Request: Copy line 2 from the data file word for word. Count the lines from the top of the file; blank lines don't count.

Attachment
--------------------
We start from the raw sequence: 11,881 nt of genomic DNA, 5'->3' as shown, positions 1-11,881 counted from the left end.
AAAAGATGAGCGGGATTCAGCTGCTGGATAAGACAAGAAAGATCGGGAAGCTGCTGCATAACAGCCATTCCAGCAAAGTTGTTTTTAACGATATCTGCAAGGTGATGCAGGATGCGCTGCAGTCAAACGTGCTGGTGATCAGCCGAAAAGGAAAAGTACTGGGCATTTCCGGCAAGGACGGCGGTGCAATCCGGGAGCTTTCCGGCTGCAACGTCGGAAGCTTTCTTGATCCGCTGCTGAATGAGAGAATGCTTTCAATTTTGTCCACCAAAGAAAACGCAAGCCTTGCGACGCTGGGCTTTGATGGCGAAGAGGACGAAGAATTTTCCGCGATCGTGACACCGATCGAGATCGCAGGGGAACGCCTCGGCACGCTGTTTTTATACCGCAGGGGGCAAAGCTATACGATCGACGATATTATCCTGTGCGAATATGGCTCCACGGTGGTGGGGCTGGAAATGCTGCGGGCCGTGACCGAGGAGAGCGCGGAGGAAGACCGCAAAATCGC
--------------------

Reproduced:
AAAAGATGAGCGGGATTCAGCTGCTGGATAAGACAAGAAAGATCGGGAAGCTGCTGCATAACAGCCATTCCAGCAAAGTTGTTTTTAACGATATCTGCAAGGTGATGCAGGATGCGCTGCAGTCAAACGTGCTGGTGATCAGCCGAAAAGGAAAAGTACTGGGCATTTCCGGCAAGGACGGCGGTGCAATCCGGGAGCTTTCCGGCTGCAACGTCGGAAGCTTTCTTGATCCGCTGCTGAATGAGAGAATGCTTTCAATTTTGTCCACCAAAGAAAACGCAAGCCTTGCGACGCTGGGCTTTGATGGCGAAGAGGACGAAGAATTTTCCGCGATCGTGACACCGATCGAGATCGCAGGGGAACGCCTCGGCACGCTGTTTTTATACCGCAGGGGGCAAAGCTATACGATCGACGATATTATCCTGTGCGAATATGGCTCCACGGTGGTGGGGCTGGAAATGCTGCGGGCCGTGACCGAGGAGAGCGCGGAGGAAGACCGCAAAATCGC